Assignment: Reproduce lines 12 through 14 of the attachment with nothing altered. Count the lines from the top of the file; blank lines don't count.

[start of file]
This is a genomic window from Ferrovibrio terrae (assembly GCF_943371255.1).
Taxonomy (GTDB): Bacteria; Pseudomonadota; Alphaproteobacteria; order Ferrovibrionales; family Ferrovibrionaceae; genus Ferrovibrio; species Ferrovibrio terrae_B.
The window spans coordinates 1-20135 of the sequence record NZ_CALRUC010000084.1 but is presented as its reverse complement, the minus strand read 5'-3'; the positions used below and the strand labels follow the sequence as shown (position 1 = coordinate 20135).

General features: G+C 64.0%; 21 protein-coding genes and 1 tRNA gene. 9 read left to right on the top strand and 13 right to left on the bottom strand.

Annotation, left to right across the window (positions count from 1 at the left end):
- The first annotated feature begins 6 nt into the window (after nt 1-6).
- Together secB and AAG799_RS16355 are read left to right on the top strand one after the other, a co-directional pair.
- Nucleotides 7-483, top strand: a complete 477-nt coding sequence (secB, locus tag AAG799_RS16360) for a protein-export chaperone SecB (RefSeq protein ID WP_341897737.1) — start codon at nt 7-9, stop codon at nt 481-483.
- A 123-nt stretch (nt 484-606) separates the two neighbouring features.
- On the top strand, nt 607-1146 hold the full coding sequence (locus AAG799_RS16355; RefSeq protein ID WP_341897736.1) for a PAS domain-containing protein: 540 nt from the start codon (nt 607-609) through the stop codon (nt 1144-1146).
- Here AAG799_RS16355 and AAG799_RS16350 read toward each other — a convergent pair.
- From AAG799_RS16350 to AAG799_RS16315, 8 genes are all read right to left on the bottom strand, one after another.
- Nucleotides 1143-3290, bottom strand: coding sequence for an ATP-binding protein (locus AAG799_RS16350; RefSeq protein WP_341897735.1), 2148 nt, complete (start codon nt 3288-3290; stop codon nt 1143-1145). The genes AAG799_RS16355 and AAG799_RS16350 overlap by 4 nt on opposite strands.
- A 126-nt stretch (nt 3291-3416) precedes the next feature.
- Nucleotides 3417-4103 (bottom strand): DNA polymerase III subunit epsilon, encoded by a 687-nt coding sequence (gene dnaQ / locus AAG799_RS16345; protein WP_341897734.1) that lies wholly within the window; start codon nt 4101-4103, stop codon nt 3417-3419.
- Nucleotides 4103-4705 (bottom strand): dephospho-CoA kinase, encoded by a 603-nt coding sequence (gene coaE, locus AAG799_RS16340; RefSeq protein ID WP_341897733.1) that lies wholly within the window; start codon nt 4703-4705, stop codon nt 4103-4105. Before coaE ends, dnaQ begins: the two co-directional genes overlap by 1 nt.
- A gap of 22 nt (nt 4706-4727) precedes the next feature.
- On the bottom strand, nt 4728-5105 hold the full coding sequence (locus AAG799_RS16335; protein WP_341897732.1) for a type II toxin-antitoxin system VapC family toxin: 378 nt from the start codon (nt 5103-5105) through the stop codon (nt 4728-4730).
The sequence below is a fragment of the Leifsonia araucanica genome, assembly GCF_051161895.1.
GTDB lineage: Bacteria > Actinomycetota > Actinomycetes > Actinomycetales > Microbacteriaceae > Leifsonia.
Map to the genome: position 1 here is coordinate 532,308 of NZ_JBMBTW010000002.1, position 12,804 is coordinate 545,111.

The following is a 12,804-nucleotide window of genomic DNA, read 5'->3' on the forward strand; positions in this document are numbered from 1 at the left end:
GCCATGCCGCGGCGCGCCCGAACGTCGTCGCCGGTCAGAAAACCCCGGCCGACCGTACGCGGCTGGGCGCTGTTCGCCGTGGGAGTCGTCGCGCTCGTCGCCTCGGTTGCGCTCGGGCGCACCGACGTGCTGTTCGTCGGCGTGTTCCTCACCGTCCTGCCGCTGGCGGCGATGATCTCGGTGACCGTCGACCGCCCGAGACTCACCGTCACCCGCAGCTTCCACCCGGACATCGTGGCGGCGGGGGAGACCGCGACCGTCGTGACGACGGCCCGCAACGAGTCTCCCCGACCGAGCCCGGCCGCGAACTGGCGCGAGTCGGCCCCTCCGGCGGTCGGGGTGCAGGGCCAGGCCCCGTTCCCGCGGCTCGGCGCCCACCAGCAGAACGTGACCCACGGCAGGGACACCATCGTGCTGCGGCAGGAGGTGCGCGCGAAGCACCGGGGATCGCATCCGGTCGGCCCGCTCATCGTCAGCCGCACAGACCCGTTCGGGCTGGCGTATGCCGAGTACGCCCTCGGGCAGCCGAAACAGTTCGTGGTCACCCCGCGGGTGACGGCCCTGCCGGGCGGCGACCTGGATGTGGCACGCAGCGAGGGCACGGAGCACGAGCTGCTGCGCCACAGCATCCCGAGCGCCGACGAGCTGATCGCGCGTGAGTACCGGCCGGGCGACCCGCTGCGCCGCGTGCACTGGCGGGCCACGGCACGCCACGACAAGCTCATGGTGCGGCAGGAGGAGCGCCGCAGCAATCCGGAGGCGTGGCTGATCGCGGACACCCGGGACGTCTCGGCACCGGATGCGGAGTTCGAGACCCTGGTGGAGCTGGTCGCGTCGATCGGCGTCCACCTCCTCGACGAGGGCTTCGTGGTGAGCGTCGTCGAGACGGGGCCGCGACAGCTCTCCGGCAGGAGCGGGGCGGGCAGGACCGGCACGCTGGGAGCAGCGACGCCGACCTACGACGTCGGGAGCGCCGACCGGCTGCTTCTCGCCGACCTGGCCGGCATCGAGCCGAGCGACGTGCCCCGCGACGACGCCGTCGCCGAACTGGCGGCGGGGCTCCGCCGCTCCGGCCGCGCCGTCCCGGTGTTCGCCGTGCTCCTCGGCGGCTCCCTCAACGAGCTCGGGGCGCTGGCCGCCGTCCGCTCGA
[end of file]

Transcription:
- From AAG799_RS16350 to AAG799_RS16315, 8 genes are all read right to left on the bottom strand, one after another.
- Nucleotides 1143-3290, bottom strand: coding sequence for an ATP-binding protein (locus AAG799_RS16350; RefSeq protein WP_341897735.1), 2148 nt, complete (start codon nt 3288-3290; stop codon nt 1143-1145). The genes AAG799_RS16355 and AAG799_RS16350 overlap by 4 nt on opposite strands.
- A 126-nt stretch (nt 3291-3416) precedes the next feature.